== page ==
One's destiny is but a karmic cycle of three previous lives. Prosperity and hardship are feeble passages. We are born into this secular world only to experience this never-ending trouble like three thousand hairs.
From Dream of the Red Chamber (18th century) by Cao Xueqin, this poem portrays the mental stage of Cao's characters, their relationships and conflicts, and pinpoints the philosophical intention of the novel – the karmic cycle of life. Using hair as a metaphor of trouble or a state of disillusion reveals a deep Buddhist sentiment where any material thoughts stem from within (our head). A full head of hair, therefore, would block our perception of the world and essentially our path to nirvana. To be a Buddhist monk, one must shave his head to maintain clarity.
In a city like Hong Kong where material and mundane matters prevail, it would take extraordinary effort to see things with such clarity and conviction. Artist Joey Leung Ka-yin is gifted with such talent. Her body of work in the past decade has demonstrated a keen observation and understanding of the world she lives in. To confront her surroundings, she chose comics over gimmick. To get her message across, she composes her own lyrics rather than borrowing from others. Her paintings are never nostalgic nor pay homage to any distinctive genres. They present the contemporary world as it is – one filled with bizarre people, peculiar episodes and sometimes wonderful chaos. When so many artists today are preoccupied with gender issues and feminist ideals, she confronts this cynical world with clever mockery through text and images.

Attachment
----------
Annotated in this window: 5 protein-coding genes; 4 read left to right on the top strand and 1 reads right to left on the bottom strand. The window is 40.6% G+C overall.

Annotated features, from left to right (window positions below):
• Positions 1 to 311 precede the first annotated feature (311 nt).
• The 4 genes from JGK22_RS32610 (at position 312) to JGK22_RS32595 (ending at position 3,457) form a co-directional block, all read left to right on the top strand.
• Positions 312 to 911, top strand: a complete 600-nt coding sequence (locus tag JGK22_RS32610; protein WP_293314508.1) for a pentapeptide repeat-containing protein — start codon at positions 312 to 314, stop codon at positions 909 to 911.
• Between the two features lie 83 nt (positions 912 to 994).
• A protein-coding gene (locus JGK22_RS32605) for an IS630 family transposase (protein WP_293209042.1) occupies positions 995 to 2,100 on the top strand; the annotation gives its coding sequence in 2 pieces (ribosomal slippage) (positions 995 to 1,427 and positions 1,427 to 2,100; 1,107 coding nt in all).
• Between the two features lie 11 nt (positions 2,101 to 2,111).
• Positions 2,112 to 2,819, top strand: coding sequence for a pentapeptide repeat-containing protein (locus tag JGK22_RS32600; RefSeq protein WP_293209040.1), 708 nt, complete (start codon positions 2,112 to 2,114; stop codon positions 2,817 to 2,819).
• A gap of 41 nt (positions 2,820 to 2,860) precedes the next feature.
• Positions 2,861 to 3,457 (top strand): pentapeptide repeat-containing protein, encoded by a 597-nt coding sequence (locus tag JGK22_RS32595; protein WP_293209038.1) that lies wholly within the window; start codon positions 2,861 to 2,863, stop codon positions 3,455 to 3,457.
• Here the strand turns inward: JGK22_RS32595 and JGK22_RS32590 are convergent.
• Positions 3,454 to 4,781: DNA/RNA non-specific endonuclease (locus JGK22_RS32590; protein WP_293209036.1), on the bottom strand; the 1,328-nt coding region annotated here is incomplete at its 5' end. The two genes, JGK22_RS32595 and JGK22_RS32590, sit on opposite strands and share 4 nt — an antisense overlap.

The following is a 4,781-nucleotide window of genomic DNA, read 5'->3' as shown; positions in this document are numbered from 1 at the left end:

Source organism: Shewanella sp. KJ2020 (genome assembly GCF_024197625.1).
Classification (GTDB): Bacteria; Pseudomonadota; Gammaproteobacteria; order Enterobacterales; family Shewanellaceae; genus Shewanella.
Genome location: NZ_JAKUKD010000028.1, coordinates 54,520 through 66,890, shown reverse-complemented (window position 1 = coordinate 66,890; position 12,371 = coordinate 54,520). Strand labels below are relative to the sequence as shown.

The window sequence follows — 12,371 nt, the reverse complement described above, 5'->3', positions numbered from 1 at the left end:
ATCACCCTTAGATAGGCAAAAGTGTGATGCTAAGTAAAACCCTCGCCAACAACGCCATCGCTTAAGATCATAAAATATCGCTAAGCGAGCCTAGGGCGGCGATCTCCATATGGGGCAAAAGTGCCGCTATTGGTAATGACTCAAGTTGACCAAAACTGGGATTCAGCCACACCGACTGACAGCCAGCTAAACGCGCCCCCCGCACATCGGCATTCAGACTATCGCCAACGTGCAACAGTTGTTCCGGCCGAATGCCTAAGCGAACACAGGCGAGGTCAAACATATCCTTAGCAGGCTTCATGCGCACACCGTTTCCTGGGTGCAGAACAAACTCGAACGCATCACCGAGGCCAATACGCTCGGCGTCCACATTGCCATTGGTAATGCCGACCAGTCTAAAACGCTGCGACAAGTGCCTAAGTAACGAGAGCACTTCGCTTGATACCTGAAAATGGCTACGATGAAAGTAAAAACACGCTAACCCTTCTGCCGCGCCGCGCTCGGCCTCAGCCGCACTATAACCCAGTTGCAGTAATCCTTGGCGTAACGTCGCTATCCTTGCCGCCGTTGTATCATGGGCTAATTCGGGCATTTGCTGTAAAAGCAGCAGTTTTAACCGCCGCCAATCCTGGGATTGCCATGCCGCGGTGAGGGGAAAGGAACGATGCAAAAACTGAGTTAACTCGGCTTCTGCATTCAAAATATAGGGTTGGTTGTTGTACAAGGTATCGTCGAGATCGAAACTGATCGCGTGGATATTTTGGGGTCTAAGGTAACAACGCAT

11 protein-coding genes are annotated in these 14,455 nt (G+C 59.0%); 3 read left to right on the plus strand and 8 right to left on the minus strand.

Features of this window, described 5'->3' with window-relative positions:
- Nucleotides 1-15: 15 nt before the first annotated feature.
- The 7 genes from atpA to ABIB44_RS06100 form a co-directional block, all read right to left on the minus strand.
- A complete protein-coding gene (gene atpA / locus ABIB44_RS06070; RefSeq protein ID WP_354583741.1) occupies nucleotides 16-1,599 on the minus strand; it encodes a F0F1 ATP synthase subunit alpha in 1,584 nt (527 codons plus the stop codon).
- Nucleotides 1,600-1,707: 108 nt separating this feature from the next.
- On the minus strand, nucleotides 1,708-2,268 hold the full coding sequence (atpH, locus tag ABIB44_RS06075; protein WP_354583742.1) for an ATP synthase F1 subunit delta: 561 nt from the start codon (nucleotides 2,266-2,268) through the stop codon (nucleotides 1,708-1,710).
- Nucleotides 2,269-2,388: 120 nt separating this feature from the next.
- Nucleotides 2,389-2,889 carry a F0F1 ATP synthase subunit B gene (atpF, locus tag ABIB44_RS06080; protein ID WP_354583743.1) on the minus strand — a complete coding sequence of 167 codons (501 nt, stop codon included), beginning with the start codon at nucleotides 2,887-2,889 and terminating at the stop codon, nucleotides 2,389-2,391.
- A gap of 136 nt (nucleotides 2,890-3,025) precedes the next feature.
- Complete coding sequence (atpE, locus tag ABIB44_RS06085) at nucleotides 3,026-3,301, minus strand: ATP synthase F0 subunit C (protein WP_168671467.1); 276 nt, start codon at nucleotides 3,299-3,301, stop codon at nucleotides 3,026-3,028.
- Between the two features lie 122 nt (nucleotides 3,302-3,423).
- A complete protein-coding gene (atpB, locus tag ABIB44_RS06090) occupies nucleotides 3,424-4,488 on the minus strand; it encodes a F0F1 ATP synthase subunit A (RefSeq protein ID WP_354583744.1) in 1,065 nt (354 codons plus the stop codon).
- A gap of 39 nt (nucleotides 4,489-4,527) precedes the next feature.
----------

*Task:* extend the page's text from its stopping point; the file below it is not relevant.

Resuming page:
Like a Buddhist monk, the pinpoint precision of her messages give her painting a profound substance beyond its fantasy like façade. Curiously, Leung's present exhibition, Mollywood, is about troubles and worries like the three thousand hair. But instead of shaving it off like a monk, she elaborates on these issues by piling up the hair, a lot of them, to form mountains and valleys. These hairy landscapes are metaphors of our troubled land where we can no longer avoid or simply shave off. A sense of helplessness is somewhat obvious. Yet, like the characters in the Dream of the Red Chamber, Leung sees these events as a cycle thus what goes around, comes around, whether it is prosperity or hardship.